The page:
'Alec' - William di Canzio's new view on Forster's 'Maurice'
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In the last two decades, a popular literary trend has been modern retellings of classic novels, whether it be updating them or narrating them from a different character or perspective. Some successful examples of this reappropriation have been: The Hours by Michael Cunningham, which re-envisioned Virginia Woolf's Mrs. Dalloway in three different eras; Bridget Jones's Diary by Helen Fielding. which modernized Elizabeth Bennett and Mr. Darcy from Jane Austen's Pride & Prejudice into contemporary Londoners; and March by Geraldine Brooks, which reimagined Louisa May Alcott's Little Women from the viewpoint of the missing Civil War soldier father Mr. March.
Now we have William di Canzio's gay adaptation of E.M. Forster's landmark novel Maurice inspired by the classic love story of upper-class stockbroker Maurice Hall and working-class gameskeeper Alec Scudder.
The novel was written in 1913/1914 but due to legal issues (homosexuality in England wasn't decriminalized until 1967) and believing the public attitudes wouldn't be favorable, it wasn't published until 1971 after Forster died. The book was made into a hit film by Merchant Ivory in 1987.
Forster was adamant that his book have an idyllic ending since during his lifetime, gay characters were often murdered, committed suicide, or led lives of quiet and sad desperation.
Playwright William di Canzio has decided to ask what happened to this iconic couple after they resolved to remain together. Did they live happily ever after? Di Canzio tells this story from the stance of Alec Scudder, providing us with his past history as well as their future together once Maurice ends.
Di Canzio narrates Alec's beginnings with his birth in Dorset in 1893. He recognizes early he's attracted to men, having his first sexual experience with a male bodybuilder. He doesn't have any shame about his homosexuality or make any excuses for it. He's excellent at sports and exercises with weights to develop a handsome physique which gives him confidence to make his way in the world. Having left school, he has successive servant jobs eventually becoming gameskeeper at Penge where he meets Maurice.
Di Canzio quotes dialogue almost verbatim from Forster, and ties the two books together (they easily could be read in tandem with each other), though we see the same courtship events from Alec's perspective rather than Maurice's. They quickly fall in love in an all-consuming romance. They plan to buy land in the countryside where they can raise wild game to sell to restaurants and hotels. They meet other 'bohemian' men, all of whom are portrayed positively.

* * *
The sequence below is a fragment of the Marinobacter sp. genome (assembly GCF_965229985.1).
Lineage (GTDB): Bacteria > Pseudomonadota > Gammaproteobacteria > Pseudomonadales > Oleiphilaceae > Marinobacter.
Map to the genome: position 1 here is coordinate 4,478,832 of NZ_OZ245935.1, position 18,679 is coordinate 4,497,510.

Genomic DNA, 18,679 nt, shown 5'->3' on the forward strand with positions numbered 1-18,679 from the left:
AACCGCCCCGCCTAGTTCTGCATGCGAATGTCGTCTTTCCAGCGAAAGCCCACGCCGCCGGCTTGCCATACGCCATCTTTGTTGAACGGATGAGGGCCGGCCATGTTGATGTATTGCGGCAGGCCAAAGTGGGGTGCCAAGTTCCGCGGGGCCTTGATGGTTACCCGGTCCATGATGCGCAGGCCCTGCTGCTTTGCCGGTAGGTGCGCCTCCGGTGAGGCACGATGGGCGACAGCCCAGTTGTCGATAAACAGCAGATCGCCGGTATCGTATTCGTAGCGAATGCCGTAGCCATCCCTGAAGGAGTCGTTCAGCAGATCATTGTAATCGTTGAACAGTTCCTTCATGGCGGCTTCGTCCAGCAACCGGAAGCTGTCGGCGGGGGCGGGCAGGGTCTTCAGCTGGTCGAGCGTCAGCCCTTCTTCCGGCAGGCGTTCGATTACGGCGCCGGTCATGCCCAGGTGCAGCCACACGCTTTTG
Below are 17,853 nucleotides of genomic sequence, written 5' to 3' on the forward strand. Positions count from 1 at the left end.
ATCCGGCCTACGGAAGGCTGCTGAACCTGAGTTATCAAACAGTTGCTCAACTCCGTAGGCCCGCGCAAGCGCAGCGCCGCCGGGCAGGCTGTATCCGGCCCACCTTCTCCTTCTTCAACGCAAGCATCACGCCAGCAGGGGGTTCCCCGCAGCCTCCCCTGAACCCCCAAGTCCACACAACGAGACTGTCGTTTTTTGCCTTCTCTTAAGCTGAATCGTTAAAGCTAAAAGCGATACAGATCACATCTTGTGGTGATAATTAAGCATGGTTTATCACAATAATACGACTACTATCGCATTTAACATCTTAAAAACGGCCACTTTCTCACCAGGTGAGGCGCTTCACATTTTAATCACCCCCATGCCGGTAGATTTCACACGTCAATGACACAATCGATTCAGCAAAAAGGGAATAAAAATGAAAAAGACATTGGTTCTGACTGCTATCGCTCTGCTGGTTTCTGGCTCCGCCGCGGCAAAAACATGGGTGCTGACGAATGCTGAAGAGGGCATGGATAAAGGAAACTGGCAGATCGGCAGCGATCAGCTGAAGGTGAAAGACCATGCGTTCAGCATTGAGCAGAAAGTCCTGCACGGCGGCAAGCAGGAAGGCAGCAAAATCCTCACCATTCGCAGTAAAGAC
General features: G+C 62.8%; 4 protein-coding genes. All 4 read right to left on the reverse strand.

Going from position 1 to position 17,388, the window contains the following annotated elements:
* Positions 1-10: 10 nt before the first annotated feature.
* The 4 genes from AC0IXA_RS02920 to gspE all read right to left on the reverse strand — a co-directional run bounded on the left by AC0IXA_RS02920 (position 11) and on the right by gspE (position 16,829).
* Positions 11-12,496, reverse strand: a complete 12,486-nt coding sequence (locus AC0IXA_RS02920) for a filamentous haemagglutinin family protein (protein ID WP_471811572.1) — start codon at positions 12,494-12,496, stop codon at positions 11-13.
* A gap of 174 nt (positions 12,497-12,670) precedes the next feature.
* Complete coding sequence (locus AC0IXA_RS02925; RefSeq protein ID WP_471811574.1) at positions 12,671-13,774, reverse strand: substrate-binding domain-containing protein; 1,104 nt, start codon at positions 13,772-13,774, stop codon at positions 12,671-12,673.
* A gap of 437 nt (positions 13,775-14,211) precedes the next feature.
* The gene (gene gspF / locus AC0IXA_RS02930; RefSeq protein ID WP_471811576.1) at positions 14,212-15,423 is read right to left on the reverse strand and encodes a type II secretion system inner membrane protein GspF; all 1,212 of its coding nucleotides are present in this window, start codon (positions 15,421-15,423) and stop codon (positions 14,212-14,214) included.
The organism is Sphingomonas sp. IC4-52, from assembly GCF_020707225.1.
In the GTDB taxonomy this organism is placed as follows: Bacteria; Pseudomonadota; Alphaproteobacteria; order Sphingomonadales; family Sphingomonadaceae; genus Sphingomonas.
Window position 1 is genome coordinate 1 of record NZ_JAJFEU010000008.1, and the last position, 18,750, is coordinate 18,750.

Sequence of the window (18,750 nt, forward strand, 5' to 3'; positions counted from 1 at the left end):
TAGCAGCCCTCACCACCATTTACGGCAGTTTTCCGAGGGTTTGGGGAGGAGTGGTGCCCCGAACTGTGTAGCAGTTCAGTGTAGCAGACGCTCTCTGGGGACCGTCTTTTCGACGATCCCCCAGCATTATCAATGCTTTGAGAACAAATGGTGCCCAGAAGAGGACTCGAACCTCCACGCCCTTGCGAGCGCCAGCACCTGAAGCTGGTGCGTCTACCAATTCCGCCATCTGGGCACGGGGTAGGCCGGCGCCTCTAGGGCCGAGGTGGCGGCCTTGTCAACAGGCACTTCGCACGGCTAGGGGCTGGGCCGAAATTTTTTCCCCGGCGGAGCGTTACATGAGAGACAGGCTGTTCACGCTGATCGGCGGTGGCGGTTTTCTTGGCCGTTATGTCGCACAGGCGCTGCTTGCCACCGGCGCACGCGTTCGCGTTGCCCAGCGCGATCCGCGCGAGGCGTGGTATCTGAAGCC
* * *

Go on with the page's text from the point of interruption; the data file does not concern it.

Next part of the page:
Alec and Maurice seem intent to "set their life together as outlaws," but from the dates the reader will guess that World War I will intrude on their happiness. They decide to enlist, hoping they will be stationed together, but due to their class differences they're separated, with Alec as infantryman sent to the Somme, and Maurice as an officer serving at Gallipoli. Both experience senseless violence and loss. Do they survive and are they reunited? No spoilers will be telegraphed here.
What is noteworthy about di Canzio's approach is how well he describes the underground gay lifestyle both before and during the war, with private parties, bars, brothels, often in secret coded language, as imprisonment was always a distinct possibility for any missteps. Yet he mimics very well Forster's style and language, exuding his intelligence, humanism, and mystical links with the past.
The war destroyed the world they knew and they had to somehow re-create a new life for themselves despite feeling rejected by society. And di Canzio does render the period faithfully, though it could be argued that Alec's self-awareness and acceptance about his sexuality seems a tad bit post-Stonewall, though not inconceivable.
The theme of class differences is maintained throughout the novel showing how they complicate any relationship. The characters' sexuality is described in a more erotic, though not explicit, fashion than Forster, though even in the 1970s the author was criticized for awkward depictions of gay love.
Probably the strongest writing are the vivid battle scenes, describing the horrors of war in the trenches all realistic in their agonizing details and maintaining suspense as to what will happen.
But despite their separation, the spotlight remains on Alec's and Maurice's love for each other and how challenging it was to create a safe space for that devotion to blossom and mature.
However, a side subplot about Maurice's sister Kitty which will play a role in the ending, is less engrossing. Also, because Clive Durham was such a central figure in Maurice, one kept hoping there might be another meeting between the two characters and how Alec might have viewed such a reunion, but alas there was no such encounter. Finally, some readers might find the ending not as emotionally satisfying as one might have wished.
Still, overall this is a valiant attempt and there's no doubt anyone who read Maurice or has seen the film, must have wondered how their life together might have enfolded despite all the odds stacked against them. Di Canzio satisfies those yearnings while remaining loyal to Forster's intent, providing a plausible if not terribly inspirational conclusion. If you're in the mood for an ardent love story, Alec will richly serve that purpose in a way that even Forster himself might have approved.
Alec: A Novel by William di Canzio. Farrar, Straus and Giroux ($27.00) us.macmillan.com/author/williamdicanzio
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